Your Eating Disorder Is A Real Illness
Next week is National Eating Disorders Awareness Week. There is a lot to be said about educating other people about eating disorders. A lot of misconceptions and stereotypes surround eating disorders that need to be remedied. People have to know what having an eating disorder really means if we want them to support us on our road to recovery. And it is really difficult to talk to others about your illness if you're not convinced of its legitimacy yourself. But remember, your eating disorder is a real illness.
A few weeks ago, I was at a hockey game in my home town that was raising awareness for breast cancer. My mom, sister and I went to dinner and then to the game, which is always entertaining because people never assume that I, of all people, will be the one who is screaming loudest at the opposing team. Everything was going really well and I was having a pretty good time, except, I was hungry.
"Seriously, Jessica?" I thought. "You just had dinner. You cannot possibly be hungry."
"But I'm hungry," I pout mentally.
"Get over it. You already ate. Shut up and watch the game."
This internal dialogue continued throughout the first period of the game, when the team went off the ice and announcers focused on a breast cancer survivor in the crowd. They told her story and showed her on the jumbotron smiling and waving. Cue my shame and self-hatred.
"This woman survived cancer, and you're worried about the fact that you're hungry and might gain weight if you have a snack? Get over yourself. These people have real problems."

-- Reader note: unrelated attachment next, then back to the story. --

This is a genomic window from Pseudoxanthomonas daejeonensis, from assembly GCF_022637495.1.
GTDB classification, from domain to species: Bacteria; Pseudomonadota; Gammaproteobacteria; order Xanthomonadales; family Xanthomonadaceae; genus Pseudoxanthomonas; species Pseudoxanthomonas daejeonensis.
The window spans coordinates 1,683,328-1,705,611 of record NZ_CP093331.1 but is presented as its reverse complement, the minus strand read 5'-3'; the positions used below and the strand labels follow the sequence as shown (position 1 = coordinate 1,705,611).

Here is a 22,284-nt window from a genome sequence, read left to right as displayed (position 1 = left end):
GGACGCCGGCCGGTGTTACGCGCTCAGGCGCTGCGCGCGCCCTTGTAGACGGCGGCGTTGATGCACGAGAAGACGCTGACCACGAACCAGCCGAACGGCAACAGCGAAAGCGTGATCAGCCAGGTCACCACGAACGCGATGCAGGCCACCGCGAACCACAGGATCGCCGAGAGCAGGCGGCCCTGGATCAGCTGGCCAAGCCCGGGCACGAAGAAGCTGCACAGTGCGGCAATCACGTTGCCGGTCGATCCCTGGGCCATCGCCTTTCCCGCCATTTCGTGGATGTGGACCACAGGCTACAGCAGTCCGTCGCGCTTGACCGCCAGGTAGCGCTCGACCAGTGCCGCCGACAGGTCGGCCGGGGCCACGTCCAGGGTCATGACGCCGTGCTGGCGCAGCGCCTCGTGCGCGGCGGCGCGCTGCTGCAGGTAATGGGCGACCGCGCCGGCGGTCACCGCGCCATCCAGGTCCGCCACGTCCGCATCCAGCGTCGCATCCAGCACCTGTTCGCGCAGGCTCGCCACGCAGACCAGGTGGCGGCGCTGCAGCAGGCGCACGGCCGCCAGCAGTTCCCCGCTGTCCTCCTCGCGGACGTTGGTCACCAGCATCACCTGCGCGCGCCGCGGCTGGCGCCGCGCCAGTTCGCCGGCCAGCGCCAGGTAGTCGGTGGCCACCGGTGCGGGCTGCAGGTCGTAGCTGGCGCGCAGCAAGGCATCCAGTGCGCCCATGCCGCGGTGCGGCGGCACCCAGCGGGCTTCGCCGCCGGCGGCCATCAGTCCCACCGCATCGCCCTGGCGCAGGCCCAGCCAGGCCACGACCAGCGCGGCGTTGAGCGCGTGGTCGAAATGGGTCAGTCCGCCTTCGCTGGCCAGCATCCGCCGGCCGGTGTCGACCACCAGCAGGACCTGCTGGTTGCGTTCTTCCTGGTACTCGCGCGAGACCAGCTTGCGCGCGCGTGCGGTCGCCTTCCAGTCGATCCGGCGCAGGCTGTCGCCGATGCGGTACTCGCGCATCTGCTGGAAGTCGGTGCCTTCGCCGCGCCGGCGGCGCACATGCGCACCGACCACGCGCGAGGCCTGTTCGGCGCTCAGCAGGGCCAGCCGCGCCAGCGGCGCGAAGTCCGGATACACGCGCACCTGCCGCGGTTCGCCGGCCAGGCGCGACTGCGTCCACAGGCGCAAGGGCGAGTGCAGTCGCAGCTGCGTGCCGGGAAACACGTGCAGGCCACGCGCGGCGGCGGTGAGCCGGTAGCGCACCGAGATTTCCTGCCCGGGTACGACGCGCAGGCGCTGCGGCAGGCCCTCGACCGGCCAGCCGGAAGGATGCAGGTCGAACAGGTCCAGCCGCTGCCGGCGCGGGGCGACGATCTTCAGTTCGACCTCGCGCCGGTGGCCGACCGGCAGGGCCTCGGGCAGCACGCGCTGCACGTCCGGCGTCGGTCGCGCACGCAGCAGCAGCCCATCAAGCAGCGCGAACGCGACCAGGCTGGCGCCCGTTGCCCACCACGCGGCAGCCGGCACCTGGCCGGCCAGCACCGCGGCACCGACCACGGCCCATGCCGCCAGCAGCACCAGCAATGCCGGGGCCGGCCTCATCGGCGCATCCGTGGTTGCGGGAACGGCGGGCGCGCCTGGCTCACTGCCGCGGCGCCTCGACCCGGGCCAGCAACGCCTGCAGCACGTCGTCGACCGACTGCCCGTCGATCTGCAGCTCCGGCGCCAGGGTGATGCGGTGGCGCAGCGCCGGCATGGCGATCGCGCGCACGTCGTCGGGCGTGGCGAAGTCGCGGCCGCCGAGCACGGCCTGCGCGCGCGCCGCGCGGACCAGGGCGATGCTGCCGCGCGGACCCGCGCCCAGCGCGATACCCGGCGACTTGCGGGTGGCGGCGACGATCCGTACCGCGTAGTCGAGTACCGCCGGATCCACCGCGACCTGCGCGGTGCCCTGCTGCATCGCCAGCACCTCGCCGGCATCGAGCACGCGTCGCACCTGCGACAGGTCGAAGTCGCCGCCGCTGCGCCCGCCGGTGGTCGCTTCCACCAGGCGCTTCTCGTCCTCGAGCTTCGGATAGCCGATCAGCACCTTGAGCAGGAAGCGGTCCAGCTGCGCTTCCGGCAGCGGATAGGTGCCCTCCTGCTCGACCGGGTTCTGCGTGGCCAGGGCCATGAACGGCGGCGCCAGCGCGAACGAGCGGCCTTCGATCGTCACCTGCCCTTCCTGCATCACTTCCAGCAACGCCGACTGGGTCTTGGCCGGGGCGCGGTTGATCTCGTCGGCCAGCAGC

Your Eating Disorder Can Kill, Too
I had to catch myself in that thought. An eating disorder is a real illness, a real problem. Just because I've never undergone chemotherapy, my disease is no less real and no less deadly. In fact, give recovery a shot - the first few months are likely to feel like you're dying. (The rainbows and unicorns come later.)
[caption id="attachment_2485" align="aligncenter" width="356" caption="See? Unicorns!"][/caption]
One in eight American women will suffer from breast cancer. One in ten Americans will suffer from an eating disorder. Yes - that's right - not just women. Women and men suffer. Ten percent of our entire population is going to suffer with an eating disorder at some point in their lives.
And while I'm not sure of the exact statistics, I can tell you that eating disorders are the deadliest of any psychiatric disease. An eating disorder is a serious illness. Don't let yourself believe that it is "no big deal."
Because as soon as you believe it's "no big deal" - it's "no big deal" to restrict, purge, binge, or whatever every once in a while, right?
Wrong. Even if there aren't half a dozen "awareness" items in the stores and ribbons on every car - your eating disorder is real. Your eating disorder will kill you.
Choose recovery, friends.
Hudgens, J. (2014, February 20). Your Eating Disorder Is A Real Illness, HealthyPlace. Retrieved on 2023, May 30 from https://www.healthyplace.com/blogs/survivinged/2014/02/your-eating-disorder-is-a-real-illness
Author: Jessica Hudgens
My inner critic tells me that cancer is a real disease effect cells, tissues, blood, organ and an eating disorder is nothing but thoughts and feelings not physiological.
You're so amazing in coming out and having the guts to say that it could have killed us. I'm really humbled by your journey, since we've 'met' less than a year ago! Have a great NEDAW!
Eating disorders are so rarely talked about it angers me. I have seen two close friends live in the shadow of eating disorders and there needs to be more awareness and less judgement. Great post
Thanks, Mckenna - that's the statistic I was thinking of. There are a lot of really disheartening statistics out there when it comes to eating disorders. Stay well!
"The rainbows and unicorns come later." <-- Love it. Laughed out loud.
I know at least one very important and astounding statistic:
- 20% of those suffering from an eating disorder will DIE from the eating disorder itself or some sort of relation like suicide.